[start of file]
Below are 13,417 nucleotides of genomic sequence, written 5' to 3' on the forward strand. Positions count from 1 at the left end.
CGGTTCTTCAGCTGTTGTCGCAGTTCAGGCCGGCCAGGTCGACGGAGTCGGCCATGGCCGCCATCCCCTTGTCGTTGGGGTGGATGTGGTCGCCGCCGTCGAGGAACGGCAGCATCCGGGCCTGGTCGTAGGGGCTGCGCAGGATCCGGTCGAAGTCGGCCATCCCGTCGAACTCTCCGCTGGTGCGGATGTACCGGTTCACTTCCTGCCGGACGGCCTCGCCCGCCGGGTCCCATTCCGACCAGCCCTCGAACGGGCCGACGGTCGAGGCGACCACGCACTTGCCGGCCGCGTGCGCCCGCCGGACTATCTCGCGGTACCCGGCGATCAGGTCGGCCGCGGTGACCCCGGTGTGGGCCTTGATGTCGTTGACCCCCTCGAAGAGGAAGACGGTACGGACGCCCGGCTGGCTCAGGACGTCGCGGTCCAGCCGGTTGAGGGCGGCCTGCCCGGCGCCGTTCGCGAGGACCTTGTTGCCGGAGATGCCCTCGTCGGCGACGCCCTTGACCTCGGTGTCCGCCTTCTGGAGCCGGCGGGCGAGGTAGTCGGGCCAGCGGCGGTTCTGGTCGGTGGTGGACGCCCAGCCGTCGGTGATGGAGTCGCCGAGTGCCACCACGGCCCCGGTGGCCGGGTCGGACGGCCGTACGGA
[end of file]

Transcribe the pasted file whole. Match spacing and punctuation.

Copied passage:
Below are 13,417 nucleotides of genomic sequence, written 5' to 3' on the forward strand. Positions count from 1 at the left end.
CGGTTCTTCAGCTGTTGTCGCAGTTCAGGCCGGCCAGGTCGACGGAGTCGGCCATGGCCGCCATCCCCTTGTCGTTGGGGTGGATGTGGTCGCCGCCGTCGAGGAACGGCAGCATCCGGGCCTGGTCGTAGGGGCTGCGCAGGATCCGGTCGAAGTCGGCCATCCCGTCGAACTCTCCGCTGGTGCGGATGTACCGGTTCACTTCCTGCCGGACGGCCTCGCCCGCCGGGTCCCATTCCGACCAGCCCTCGAACGGGCCGACGGTCGAGGCGACCACGCACTTGCCGGCCGCGTGCGCCCGCCGGACTATCTCGCGGTACCCGGCGATCAGGTCGGCCGCGGTGACCCCGGTGTGGGCCTTGATGTCGTTGACCCCCTCGAAGAGGAAGACGGTACGGACGCCCGGCTGGCTCAGGACGTCGCGGTCCAGCCGGTTGAGGGCGGCCTGCCCGGCGCCGTTCGCGAGGACCTTGTTGCCGGAGATGCCCTCGTCGGCGACGCCCTTGACCTCGGTGTCCGCCTTCTGGAGCCGGCGGGCGAGGTAGTCGGGCCAGCGGCGGTTCTGGTCGGTGGTGGACGCCCAGCCGTCGGTGATGGAGTCGCCGAGTGCCACCACGGCCCCGGTGGCCGGGTCGGACGGCCGTACGGA